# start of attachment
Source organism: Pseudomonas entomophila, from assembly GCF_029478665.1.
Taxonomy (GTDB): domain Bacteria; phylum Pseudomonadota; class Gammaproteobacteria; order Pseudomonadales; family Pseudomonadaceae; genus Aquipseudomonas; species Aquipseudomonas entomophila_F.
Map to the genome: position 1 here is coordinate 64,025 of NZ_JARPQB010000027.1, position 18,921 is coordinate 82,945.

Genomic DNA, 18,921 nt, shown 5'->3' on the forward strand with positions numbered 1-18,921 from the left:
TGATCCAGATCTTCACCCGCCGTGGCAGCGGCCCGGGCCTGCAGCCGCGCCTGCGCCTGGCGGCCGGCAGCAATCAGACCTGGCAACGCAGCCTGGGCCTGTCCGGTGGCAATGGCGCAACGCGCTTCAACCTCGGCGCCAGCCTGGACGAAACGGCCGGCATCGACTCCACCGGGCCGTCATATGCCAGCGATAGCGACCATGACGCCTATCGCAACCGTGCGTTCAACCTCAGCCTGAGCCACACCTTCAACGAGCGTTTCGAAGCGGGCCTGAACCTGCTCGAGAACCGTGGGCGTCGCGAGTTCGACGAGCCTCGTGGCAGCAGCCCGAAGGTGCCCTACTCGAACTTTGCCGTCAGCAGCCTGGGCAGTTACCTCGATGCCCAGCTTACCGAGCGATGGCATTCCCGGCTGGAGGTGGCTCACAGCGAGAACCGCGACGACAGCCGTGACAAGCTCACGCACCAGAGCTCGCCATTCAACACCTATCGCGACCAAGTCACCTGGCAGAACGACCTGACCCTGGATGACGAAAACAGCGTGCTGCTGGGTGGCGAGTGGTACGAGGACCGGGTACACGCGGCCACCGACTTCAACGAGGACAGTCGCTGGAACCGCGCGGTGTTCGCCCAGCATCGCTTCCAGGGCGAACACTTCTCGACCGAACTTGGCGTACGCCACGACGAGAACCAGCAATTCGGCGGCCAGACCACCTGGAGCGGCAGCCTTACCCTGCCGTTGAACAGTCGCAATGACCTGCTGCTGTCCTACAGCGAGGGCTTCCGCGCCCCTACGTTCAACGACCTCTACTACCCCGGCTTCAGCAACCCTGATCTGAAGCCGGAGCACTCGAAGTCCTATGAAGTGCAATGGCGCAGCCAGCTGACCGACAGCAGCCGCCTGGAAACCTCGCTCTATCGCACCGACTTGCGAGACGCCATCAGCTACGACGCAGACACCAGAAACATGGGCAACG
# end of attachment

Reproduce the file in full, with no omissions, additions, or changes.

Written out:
Source organism: Pseudomonas entomophila, from assembly GCF_029478665.1.
Taxonomy (GTDB): domain Bacteria; phylum Pseudomonadota; class Gammaproteobacteria; order Pseudomonadales; family Pseudomonadaceae; genus Aquipseudomonas; species Aquipseudomonas entomophila_F.
Map to the genome: position 1 here is coordinate 64,025 of NZ_JARPQB010000027.1, position 18,921 is coordinate 82,945.

Genomic DNA, 18,921 nt, shown 5'->3' on the forward strand with positions numbered 1-18,921 from the left:
TGATCCAGATCTTCACCCGCCGTGGCAGCGGCCCGGGCCTGCAGCCGCGCCTGCGCCTGGCGGCCGGCAGCAATCAGACCTGGCAACGCAGCCTGGGCCTGTCCGGTGGCAATGGCGCAACGCGCTTCAACCTCGGCGCCAGCCTGGACGAAACGGCCGGCATCGACTCCACCGGGCCGTCATATGCCAGCGATAGCGACCATGACGCCTATCGCAACCGTGCGTTCAACCTCAGCCTGAGCCACACCTTCAACGAGCGTTTCGAAGCGGGCCTGAACCTGCTCGAGAACCGTGGGCGTCGCGAGTTCGACGAGCCTCGTGGCAGCAGCCCGAAGGTGCCCTACTCGAACTTTGCCGTCAGCAGCCTGGGCAGTTACCTCGATGCCCAGCTTACCGAGCGATGGCATTCCCGGCTGGAGGTGGCTCACAGCGAGAACCGCGACGACAGCCGTGACAAGCTCACGCACCAGAGCTCGCCATTCAACACCTATCGCGACCAAGTCACCTGGCAGAACGACCTGACCCTGGATGACGAAAACAGCGTGCTGCTGGGTGGCGAGTGGTACGAGGACCGGGTACACGCGGCCACCGACTTCAACGAGGACAGTCGCTGGAACCGCGCGGTGTTCGCCCAGCATCGCTTCCAGGGCGAACACTTCTCGACCGAACTTGGCGTACGCCACGACGAGAACCAGCAATTCGGCGGCCAGACCACCTGGAGCGGCAGCCTTACCCTGCCGTTGAACAGTCGCAATGACCTGCTGCTGTCCTACAGCGAGGGCTTCCGCGCCCCTACGTTCAACGACCTCTACTACCCCGGCTTCAGCAACCCTGATCTGAAGCCGGAGCACTCGAAGTCCTATGAAGTGCAATGGCGCAGCCAGCTGACCGACAGCAGCCGCCTGGAAACCTCGCTCTATCGCACCGACTTGCGAGACGCCATCAGCTACGACGCAGACACCAGAAACATGGGCAACG